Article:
Part 1: How getting your customers to fall head over heels could be the most important differentiator for U.S. Manufacturers
Think about companies you love doing business with. According to Bloomberg Business’s review of the most loved and hated companies in America in 2015 (http://tinyurl.com/mlzcg8l), companies like Wegmans, Costco or Apple might have come to your mind. Companies like these delight their customers with their products, services, and the overall experience of doing business with them. These are companies who deeply understand what their customers are looking for and are able to not only meet expectations, but go as far as challenging their customers’ thinking about the issues they’re trying to solve.
Let’s look at Wegmans, the Northeastern grocery store chain that ranked #1 in the Bloomberg list. Wegmans of course provides what you’d expect from an excellent grocery store – competitive product selection and prices – but what takes them to the next level for customers is the way they are able to solve problems that customers don’t typically expect to have addressed by a grocery store. Some of the most popular innovations at Wegmans are their extensive selection of pre-chopped veggies, which make it easier for busy cooks to get dinner on the table, grouping seasonal recipe ingredients together so shoppers can grab everything they need in one place, and sampling / teaching shoppers how to use unusual ingredients that many would have otherwise passed up. Instead of just giving customers what they expect, they help them meet their goals of cooking more often at home despite busy schedules, eating healthier, or maybe even throwing a spectacular dinner party.
A modern, efficient ERP system that communicates seamlessly with customers and vendors can make all the difference when it comes to keeping your most important stakeholders happy.
The results of this strategy are that their customers love them so much that they don’t just shop there. They become advocates for the store, raving everywhere from social media to the water cooler and everywhere in between. Their success, and the success of other companies with customer-focused approaches, is what lead Forbes to declare that “Customer service is the new marketing,” (http://tinyurl.com/bnohuvx).
But is this an approach that could work for manufacturing businesses as well? Or is this type of “love” unique to B2C business with fun, sexy and/or easy-to-sell products like rosemary sea salt bread and pre-made balsamic reduction? To answer that question, let’s look at various ways a business can differentiate itself and how those methods work in B2B manufacturing businesses.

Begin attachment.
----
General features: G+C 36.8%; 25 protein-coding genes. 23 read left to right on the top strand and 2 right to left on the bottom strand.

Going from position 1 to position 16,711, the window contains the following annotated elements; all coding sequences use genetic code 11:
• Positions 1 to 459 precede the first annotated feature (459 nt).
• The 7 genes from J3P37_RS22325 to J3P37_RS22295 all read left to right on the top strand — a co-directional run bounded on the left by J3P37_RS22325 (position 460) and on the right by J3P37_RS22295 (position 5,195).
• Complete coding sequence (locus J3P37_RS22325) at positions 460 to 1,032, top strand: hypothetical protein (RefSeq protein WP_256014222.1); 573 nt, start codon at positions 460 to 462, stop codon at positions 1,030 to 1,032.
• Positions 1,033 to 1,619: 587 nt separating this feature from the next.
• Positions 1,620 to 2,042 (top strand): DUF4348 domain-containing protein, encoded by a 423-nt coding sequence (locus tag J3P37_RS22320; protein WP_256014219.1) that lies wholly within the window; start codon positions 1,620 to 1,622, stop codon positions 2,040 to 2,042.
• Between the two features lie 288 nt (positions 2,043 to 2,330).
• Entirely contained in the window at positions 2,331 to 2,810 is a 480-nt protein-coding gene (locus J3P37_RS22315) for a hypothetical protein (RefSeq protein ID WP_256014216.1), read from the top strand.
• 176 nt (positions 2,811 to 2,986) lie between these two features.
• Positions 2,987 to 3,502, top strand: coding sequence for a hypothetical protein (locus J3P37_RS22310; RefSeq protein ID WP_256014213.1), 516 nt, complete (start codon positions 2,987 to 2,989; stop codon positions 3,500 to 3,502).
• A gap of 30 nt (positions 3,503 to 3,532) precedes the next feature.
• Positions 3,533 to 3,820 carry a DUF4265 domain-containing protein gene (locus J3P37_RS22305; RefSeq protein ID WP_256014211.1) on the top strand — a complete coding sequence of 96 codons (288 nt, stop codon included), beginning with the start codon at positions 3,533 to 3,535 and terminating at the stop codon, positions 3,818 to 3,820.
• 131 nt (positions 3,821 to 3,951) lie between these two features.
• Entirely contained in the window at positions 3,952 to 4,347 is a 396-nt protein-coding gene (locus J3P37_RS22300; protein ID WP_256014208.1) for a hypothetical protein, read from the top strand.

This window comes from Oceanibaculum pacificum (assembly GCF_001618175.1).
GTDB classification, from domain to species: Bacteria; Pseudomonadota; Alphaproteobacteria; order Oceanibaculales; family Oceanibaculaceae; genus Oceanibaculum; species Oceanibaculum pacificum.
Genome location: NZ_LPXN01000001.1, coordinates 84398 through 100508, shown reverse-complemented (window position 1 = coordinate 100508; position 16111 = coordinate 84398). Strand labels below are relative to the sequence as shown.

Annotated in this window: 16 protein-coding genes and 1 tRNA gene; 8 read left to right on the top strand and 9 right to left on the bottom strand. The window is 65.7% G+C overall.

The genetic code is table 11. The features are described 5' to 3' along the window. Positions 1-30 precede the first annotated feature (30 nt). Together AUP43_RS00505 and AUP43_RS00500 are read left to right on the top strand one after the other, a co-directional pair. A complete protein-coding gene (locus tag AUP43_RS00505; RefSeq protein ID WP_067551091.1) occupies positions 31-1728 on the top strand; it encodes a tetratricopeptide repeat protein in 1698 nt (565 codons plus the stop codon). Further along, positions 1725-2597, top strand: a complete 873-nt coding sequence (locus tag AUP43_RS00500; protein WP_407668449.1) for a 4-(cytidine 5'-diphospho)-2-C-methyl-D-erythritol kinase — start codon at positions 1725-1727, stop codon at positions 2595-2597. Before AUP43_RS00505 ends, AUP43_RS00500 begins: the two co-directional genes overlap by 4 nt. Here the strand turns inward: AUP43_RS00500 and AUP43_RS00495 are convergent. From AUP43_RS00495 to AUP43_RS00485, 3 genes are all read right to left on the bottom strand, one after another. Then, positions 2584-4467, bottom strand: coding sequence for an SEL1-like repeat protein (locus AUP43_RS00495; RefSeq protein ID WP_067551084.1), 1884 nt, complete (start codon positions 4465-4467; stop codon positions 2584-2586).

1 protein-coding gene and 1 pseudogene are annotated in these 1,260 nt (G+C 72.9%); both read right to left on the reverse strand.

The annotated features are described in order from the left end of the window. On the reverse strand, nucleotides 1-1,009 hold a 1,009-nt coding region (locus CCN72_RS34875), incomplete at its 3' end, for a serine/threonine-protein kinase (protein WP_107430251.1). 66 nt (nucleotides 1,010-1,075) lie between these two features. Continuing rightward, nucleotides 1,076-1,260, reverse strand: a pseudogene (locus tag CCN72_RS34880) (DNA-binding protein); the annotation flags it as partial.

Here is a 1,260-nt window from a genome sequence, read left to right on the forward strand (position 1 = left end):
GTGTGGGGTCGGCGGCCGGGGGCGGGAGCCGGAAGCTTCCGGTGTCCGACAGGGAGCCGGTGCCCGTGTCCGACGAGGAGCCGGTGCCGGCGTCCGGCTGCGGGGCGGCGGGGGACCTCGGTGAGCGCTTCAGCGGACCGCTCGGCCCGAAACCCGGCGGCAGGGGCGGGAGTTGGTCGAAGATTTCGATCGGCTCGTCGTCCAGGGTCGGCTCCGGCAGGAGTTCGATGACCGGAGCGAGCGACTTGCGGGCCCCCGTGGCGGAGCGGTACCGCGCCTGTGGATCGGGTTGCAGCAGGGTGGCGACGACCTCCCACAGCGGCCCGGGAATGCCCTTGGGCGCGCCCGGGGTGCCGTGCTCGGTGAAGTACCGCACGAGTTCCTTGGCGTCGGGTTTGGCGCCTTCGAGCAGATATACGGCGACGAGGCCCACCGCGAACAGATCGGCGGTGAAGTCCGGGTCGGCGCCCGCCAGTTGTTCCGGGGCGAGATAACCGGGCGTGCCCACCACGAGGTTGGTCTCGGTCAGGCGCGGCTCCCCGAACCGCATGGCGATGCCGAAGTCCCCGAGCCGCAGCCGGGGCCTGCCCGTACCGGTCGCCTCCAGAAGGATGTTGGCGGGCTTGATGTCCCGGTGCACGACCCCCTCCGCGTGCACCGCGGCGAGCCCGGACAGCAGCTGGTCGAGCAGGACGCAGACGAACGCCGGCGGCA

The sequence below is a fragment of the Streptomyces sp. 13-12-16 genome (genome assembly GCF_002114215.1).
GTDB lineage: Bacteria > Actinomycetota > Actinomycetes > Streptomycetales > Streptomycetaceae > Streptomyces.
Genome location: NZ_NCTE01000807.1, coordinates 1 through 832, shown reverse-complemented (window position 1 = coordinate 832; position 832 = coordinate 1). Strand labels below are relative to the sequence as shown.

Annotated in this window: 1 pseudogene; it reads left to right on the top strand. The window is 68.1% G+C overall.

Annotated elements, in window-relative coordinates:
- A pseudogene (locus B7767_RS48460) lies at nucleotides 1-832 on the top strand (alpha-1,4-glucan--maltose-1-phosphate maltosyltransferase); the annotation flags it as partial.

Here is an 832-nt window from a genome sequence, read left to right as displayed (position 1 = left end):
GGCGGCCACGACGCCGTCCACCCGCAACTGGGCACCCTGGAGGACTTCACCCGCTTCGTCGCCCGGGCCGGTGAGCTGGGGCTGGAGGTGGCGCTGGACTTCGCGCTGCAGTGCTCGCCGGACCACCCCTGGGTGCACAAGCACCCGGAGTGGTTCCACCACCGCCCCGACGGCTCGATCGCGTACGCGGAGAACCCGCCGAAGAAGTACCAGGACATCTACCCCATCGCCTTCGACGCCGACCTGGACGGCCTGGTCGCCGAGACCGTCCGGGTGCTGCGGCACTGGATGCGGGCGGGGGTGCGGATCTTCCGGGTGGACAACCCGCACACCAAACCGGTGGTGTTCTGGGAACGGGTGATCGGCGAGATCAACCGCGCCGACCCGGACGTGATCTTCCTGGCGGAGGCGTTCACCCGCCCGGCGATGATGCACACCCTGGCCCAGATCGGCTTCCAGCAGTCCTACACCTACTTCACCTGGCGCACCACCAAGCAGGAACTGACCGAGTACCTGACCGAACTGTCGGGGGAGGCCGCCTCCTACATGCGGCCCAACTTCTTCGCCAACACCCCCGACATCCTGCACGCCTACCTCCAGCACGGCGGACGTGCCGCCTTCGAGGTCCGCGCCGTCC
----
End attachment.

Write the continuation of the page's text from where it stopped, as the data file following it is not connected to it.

Challenges of Differentiation in Manufacturing
There are many ways that businesses can differentiate themselves, although two of the most common can be problematic for manufacturers:
- Differentiating based on lower prices: Offering a lower price can be done a few different ways: producing a lower quality product, accepting lower profit margins, starting with a lower cost of raw materials or labor, or improving efficiency of processes or production.
For manufacturers based in the US, labor and raw material costs are relatively fixed. Customers demand a certain quality of product, and most companies aren’t especially interested in reducing profitability. Efficiency improvements have, though, been an effective way of reducing prices for some manufacturing businesses. Investments in modern ERP systems, supply chain management, lean manufacturing processes, and warehouse optimization have all given manufacturers opportunities to cut their costs, which they can then pass along to their customers. The ultimate problem though is that even with these innovations, the cost margins are so tight that hard-won cost cutting successes can be derailed with a tiny failure – bad weather, a delayed shipment, a broken machine. In addition, a customer who picks you based on cost could easily switch to a lower-priced competitor next time around, leaving you stuck with loyalty-free customers. Cost efficiency may be important, but it’s not necessarily the differentiator that US manufacturers should hang their hats on for long-term success.
- Differentiating based on product Innovation: A second common way to differentiate is based on product innovation, providing something unique that your competitors don’t have. Depending on the maturity of the product you are producing, this may not be an option – for example, there’s little to no room for product innovation when producing mature or simple products like staples or spark plugs. But in newer or more complex industries, such as electronics, innovation can be a strong differentiator. So why not go this route? The challenge is that the top-notch talent and big R&D budgets that are required to pull off this differentiator can easily raise prices beyond what cost-conscious customers are willing to pay. Unless you’re producing your product in a fast-paced, emerging industry, keeping up with innovation as your primary differentiator can be a no-go.
So that brings us back to customer service as a differentiator. This one is significantly different when looked at from the B2B perspective:
- Differentiating based on outstanding customer service: Figuring out how to make your customers love your business is a long-term investment with stable, long-term payoffs. In both B2B and B2C businesses, the more complex a product is, the harder it becomes for customers to understand or even perceive the differences between various products. This inevitably pushes them towards buying decisions that are based on trust, relationships and referrals. There are many ways to build these relationships, but one of the most important for manufacturers is their ERP system. A modern, efficient ERP system that communicates seamlessly with customers and vendors can make all the difference when it comes to keeping your most important stakeholders happy.